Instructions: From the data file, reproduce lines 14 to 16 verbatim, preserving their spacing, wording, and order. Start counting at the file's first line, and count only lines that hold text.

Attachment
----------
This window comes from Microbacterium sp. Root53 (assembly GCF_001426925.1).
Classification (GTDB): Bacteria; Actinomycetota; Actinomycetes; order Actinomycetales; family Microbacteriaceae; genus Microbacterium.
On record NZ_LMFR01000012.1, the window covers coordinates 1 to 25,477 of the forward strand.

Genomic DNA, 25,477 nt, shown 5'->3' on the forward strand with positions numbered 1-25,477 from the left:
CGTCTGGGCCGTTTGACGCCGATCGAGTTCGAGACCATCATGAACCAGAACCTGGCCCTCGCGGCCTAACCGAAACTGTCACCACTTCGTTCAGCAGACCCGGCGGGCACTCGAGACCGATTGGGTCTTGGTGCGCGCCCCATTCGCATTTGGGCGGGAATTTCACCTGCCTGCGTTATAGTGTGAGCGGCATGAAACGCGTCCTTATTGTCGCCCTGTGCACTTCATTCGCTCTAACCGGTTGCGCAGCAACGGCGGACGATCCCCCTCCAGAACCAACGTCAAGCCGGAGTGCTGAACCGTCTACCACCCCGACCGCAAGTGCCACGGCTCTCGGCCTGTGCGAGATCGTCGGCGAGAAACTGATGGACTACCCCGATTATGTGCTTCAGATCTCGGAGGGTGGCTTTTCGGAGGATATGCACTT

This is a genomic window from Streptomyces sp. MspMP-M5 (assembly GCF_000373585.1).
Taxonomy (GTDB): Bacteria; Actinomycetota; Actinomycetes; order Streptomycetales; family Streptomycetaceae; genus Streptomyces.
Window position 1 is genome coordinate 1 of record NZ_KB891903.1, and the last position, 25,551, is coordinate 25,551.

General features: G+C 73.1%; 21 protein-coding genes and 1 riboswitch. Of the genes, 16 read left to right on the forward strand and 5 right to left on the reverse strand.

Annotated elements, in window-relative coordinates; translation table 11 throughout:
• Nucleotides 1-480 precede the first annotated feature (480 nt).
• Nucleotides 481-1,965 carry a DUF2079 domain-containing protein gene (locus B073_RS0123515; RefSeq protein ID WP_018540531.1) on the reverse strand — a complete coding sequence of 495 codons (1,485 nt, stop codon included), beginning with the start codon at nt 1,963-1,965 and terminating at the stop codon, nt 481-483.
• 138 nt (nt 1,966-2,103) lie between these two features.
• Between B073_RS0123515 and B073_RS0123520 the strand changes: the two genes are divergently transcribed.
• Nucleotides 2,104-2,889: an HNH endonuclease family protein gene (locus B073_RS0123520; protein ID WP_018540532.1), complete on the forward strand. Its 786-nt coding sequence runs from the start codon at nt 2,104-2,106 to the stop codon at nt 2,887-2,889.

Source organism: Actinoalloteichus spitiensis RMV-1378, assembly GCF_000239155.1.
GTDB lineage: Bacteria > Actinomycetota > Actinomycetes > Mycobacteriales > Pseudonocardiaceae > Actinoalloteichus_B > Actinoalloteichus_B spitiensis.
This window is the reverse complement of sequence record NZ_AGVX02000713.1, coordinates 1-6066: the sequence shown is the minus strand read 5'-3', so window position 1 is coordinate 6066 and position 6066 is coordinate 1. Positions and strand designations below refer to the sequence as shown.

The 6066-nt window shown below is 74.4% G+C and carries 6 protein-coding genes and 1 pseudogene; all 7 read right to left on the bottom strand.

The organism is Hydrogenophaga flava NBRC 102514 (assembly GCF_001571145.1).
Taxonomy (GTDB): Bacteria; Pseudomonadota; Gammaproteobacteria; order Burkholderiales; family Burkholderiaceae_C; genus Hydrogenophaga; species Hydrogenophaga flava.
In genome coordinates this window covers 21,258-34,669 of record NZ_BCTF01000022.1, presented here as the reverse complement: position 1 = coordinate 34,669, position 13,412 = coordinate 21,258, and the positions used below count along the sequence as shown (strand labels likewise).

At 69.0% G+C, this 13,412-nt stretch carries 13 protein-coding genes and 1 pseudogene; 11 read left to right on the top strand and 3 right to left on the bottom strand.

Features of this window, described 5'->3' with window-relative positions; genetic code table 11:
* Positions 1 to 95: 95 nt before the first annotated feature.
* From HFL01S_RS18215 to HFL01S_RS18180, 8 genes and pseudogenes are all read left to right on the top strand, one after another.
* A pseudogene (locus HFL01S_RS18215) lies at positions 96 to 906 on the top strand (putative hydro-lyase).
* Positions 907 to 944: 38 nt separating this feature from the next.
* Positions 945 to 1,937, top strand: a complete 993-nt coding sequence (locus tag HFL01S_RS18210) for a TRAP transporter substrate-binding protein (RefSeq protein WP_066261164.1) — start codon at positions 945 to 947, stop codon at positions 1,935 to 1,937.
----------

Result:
• Between B073_RS0123515 and B073_RS0123520 the strand changes: the two genes are divergently transcribed.
• Nucleotides 2,104-2,889: an HNH endonuclease family protein gene (locus B073_RS0123520; protein ID WP_018540532.1), complete on the forward strand. Its 786-nt coding sequence runs from the start codon at nt 2,104-2,106 to the stop codon at nt 2,887-2,889.

Source organism: Actinoalloteichus spitiensis RMV-1378, assembly GCF_000239155.1.